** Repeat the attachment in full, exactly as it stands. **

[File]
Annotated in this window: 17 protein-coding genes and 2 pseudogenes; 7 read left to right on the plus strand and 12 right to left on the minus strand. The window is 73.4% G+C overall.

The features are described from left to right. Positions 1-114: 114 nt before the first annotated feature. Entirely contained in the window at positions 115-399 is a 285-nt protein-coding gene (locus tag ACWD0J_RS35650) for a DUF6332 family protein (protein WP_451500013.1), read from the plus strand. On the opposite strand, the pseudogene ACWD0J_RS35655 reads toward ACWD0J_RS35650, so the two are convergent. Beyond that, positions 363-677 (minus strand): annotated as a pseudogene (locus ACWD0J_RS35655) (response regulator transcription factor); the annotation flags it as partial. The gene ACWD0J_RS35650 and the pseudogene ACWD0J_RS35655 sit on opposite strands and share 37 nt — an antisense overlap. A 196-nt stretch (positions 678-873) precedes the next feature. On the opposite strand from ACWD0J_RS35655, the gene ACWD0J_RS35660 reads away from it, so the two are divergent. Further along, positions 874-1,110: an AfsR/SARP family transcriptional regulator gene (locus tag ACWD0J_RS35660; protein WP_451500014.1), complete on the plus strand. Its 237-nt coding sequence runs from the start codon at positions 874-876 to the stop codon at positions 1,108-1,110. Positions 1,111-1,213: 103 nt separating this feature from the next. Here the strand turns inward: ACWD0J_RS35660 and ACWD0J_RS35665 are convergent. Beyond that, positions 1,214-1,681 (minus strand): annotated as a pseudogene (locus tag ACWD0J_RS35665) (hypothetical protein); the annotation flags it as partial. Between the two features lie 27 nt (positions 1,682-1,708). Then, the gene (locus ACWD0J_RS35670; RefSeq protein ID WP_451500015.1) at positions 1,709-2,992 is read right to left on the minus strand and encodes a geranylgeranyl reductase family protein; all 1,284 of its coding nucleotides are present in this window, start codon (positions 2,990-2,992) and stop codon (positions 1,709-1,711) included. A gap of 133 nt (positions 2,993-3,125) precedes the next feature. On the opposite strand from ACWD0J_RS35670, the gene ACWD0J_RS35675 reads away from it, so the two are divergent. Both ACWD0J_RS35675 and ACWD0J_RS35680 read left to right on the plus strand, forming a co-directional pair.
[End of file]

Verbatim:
Annotated in this window: 17 protein-coding genes and 2 pseudogenes; 7 read left to right on the plus strand and 12 right to left on the minus strand. The window is 73.4% G+C overall.

The features are described from left to right. Positions 1-114: 114 nt before the first annotated feature. Entirely contained in the window at positions 115-399 is a 285-nt protein-coding gene (locus tag ACWD0J_RS35650) for a DUF6332 family protein (protein WP_451500013.1), read from the plus strand. On the opposite strand, the pseudogene ACWD0J_RS35655 reads toward ACWD0J_RS35650, so the two are convergent. Beyond that, positions 363-677 (minus strand): annotated as a pseudogene (locus ACWD0J_RS35655) (response regulator transcription factor); the annotation flags it as partial. The gene ACWD0J_RS35650 and the pseudogene ACWD0J_RS35655 sit on opposite strands and share 37 nt — an antisense overlap. A 196-nt stretch (positions 678-873) precedes the next feature. On the opposite strand from ACWD0J_RS35655, the gene ACWD0J_RS35660 reads away from it, so the two are divergent. Further along, positions 874-1,110: an AfsR/SARP family transcriptional regulator gene (locus tag ACWD0J_RS35660; protein WP_451500014.1), complete on the plus strand. Its 237-nt coding sequence runs from the start codon at positions 874-876 to the stop codon at positions 1,108-1,110. Positions 1,111-1,213: 103 nt separating this feature from the next. Here the strand turns inward: ACWD0J_RS35660 and ACWD0J_RS35665 are convergent. Beyond that, positions 1,214-1,681 (minus strand): annotated as a pseudogene (locus tag ACWD0J_RS35665) (hypothetical protein); the annotation flags it as partial. Between the two features lie 27 nt (positions 1,682-1,708). Then, the gene (locus ACWD0J_RS35670; RefSeq protein ID WP_451500015.1) at positions 1,709-2,992 is read right to left on the minus strand and encodes a geranylgeranyl reductase family protein; all 1,284 of its coding nucleotides are present in this window, start codon (positions 2,990-2,992) and stop codon (positions 1,709-1,711) included. A gap of 133 nt (positions 2,993-3,125) precedes the next feature. On the opposite strand from ACWD0J_RS35670, the gene ACWD0J_RS35675 reads away from it, so the two are divergent. Both ACWD0J_RS35675 and ACWD0J_RS35680 read left to right on the plus strand, forming a co-directional pair.